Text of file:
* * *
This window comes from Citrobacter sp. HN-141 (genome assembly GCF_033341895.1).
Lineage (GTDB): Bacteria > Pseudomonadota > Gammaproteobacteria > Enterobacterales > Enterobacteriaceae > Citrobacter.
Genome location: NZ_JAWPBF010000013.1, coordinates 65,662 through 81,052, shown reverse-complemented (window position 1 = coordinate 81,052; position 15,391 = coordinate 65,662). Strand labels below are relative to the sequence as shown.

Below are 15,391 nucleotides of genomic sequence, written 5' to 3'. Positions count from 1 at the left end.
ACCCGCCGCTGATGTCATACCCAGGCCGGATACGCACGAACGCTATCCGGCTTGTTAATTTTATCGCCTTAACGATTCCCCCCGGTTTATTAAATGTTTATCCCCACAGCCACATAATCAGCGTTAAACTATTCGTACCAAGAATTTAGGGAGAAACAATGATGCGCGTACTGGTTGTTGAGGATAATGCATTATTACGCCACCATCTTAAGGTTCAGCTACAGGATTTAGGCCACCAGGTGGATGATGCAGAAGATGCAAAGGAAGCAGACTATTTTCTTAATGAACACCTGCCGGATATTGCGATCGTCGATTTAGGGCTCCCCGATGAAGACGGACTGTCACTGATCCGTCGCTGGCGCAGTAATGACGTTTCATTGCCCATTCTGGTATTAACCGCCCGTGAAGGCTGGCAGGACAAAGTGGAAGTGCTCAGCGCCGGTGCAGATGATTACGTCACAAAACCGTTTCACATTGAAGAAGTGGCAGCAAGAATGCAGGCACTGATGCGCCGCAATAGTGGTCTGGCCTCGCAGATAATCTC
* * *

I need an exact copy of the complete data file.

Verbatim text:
This window comes from Citrobacter sp. HN-141 (genome assembly GCF_033341895.1).
Lineage (GTDB): Bacteria > Pseudomonadota > Gammaproteobacteria > Enterobacterales > Enterobacteriaceae > Citrobacter.
Genome location: NZ_JAWPBF010000013.1, coordinates 65,662 through 81,052, shown reverse-complemented (window position 1 = coordinate 81,052; position 15,391 = coordinate 65,662). Strand labels below are relative to the sequence as shown.

Below are 15,391 nucleotides of genomic sequence, written 5' to 3'. Positions count from 1 at the left end.
ACCCGCCGCTGATGTCATACCCAGGCCGGATACGCACGAACGCTATCCGGCTTGTTAATTTTATCGCCTTAACGATTCCCCCCGGTTTATTAAATGTTTATCCCCACAGCCACATAATCAGCGTTAAACTATTCGTACCAAGAATTTAGGGAGAAACAATGATGCGCGTACTGGTTGTTGAGGATAATGCATTATTACGCCACCATCTTAAGGTTCAGCTACAGGATTTAGGCCACCAGGTGGATGATGCAGAAGATGCAAAGGAAGCAGACTATTTTCTTAATGAACACCTGCCGGATATTGCGATCGTCGATTTAGGGCTCCCCGATGAAGACGGACTGTCACTGATCCGTCGCTGGCGCAGTAATGACGTTTCATTGCCCATTCTGGTATTAACCGCCCGTGAAGGCTGGCAGGACAAAGTGGAAGTGCTCAGCGCCGGTGCAGATGATTACGTCACAAAACCGTTTCACATTGAAGAAGTGGCAGCAAGAATGCAGGCACTGATGCGCCGCAATAGTGGTCTGGCCTCGCAGATAATCTC